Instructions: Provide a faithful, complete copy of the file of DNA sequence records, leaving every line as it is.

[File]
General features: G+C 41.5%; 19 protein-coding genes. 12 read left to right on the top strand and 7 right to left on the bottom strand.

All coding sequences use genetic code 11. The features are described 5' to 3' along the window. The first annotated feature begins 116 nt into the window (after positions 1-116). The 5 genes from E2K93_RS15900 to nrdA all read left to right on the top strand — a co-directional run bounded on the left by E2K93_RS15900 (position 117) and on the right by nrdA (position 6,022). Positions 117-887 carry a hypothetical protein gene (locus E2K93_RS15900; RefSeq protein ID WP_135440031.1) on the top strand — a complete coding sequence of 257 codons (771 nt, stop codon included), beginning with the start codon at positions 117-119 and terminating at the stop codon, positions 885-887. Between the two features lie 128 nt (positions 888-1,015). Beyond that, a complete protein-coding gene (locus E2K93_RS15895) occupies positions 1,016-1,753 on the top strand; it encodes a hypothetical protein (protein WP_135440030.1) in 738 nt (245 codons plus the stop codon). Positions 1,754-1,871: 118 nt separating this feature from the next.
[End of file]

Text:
General features: G+C 41.5%; 19 protein-coding genes. 12 read left to right on the top strand and 7 right to left on the bottom strand.

All coding sequences use genetic code 11. The features are described 5' to 3' along the window. The first annotated feature begins 116 nt into the window (after positions 1-116). The 5 genes from E2K93_RS15900 to nrdA all read left to right on the top strand — a co-directional run bounded on the left by E2K93_RS15900 (position 117) and on the right by nrdA (position 6,022). Positions 117-887 carry a hypothetical protein gene (locus E2K93_RS15900; RefSeq protein ID WP_135440031.1) on the top strand — a complete coding sequence of 257 codons (771 nt, stop codon included), beginning with the start codon at positions 117-119 and terminating at the stop codon, positions 885-887. Between the two features lie 128 nt (positions 888-1,015). Beyond that, a complete protein-coding gene (locus E2K93_RS15895) occupies positions 1,016-1,753 on the top strand; it encodes a hypothetical protein (protein WP_135440030.1) in 738 nt (245 codons plus the stop codon). Positions 1,754-1,871: 118 nt separating this feature from the next.